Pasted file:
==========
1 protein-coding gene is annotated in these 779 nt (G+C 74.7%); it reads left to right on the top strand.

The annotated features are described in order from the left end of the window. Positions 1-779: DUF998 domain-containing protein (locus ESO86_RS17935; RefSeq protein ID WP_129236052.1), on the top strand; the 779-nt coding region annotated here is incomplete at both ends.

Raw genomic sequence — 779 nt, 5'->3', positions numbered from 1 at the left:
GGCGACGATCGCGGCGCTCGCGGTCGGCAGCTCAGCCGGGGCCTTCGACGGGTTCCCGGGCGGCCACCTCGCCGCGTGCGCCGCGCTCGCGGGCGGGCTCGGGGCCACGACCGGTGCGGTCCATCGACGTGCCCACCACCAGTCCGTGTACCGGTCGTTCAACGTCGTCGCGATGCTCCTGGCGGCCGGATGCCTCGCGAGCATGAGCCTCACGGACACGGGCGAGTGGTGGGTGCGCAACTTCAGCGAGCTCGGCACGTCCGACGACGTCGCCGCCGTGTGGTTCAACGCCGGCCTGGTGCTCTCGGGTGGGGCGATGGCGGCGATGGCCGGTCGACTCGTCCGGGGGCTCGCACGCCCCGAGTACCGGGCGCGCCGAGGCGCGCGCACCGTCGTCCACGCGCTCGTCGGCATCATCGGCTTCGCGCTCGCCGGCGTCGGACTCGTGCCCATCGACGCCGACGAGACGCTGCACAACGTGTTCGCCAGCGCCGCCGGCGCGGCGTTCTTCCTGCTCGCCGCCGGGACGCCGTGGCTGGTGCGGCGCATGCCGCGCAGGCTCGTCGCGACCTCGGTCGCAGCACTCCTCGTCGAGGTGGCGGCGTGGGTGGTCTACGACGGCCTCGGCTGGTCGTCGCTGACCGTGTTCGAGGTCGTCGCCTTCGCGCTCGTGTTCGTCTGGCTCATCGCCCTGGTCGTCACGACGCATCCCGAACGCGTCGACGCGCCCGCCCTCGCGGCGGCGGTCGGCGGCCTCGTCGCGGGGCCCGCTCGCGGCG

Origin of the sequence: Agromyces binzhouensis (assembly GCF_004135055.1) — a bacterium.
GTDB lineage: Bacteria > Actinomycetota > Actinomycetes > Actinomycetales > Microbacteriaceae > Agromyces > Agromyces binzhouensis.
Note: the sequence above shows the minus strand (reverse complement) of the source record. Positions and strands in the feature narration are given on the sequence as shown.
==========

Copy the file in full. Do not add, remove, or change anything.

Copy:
1 protein-coding gene is annotated in these 779 nt (G+C 74.7%); it reads left to right on the top strand.

The annotated features are described in order from the left end of the window. Positions 1-779: DUF998 domain-containing protein (locus ESO86_RS17935; RefSeq protein ID WP_129236052.1), on the top strand; the 779-nt coding region annotated here is incomplete at both ends.

Raw genomic sequence — 779 nt, 5'->3', positions numbered from 1 at the left:
GGCGACGATCGCGGCGCTCGCGGTCGGCAGCTCAGCCGGGGCCTTCGACGGGTTCCCGGGCGGCCACCTCGCCGCGTGCGCCGCGCTCGCGGGCGGGCTCGGGGCCACGACCGGTGCGGTCCATCGACGTGCCCACCACCAGTCCGTGTACCGGTCGTTCAACGTCGTCGCGATGCTCCTGGCGGCCGGATGCCTCGCGAGCATGAGCCTCACGGACACGGGCGAGTGGTGGGTGCGCAACTTCAGCGAGCTCGGCACGTCCGACGACGTCGCCGCCGTGTGGTTCAACGCCGGCCTGGTGCTCTCGGGTGGGGCGATGGCGGCGATGGCCGGTCGACTCGTCCGGGGGCTCGCACGCCCCGAGTACCGGGCGCGCCGAGGCGCGCGCACCGTCGTCCACGCGCTCGTCGGCATCATCGGCTTCGCGCTCGCCGGCGTCGGACTCGTGCCCATCGACGCCGACGAGACGCTGCACAACGTGTTCGCCAGCGCCGCCGGCGCGGCGTTCTTCCTGCTCGCCGCCGGGACGCCGTGGCTGGTGCGGCGCATGCCGCGCAGGCTCGTCGCGACCTCGGTCGCAGCACTCCTCGTCGAGGTGGCGGCGTGGGTGGTCTACGACGGCCTCGGCTGGTCGTCGCTGACCGTGTTCGAGGTCGTCGCCTTCGCGCTCGTGTTCGTCTGGCTCATCGCCCTGGTCGTCACGACGCATCCCGAACGCGTCGACGCGCCCGCCCTCGCGGCGGCGGTCGGCGGCCTCGTCGCGGGGCCCGCTCGCGGCG

Origin of the sequence: Agromyces binzhouensis (assembly GCF_004135055.1) — a bacterium.
GTDB lineage: Bacteria > Actinomycetota > Actinomycetes > Actinomycetales > Microbacteriaceae > Agromyces > Agromyces binzhouensis.
Note: the sequence above shows the minus strand (reverse complement) of the source record. Positions and strands in the feature narration are given on the sequence as shown.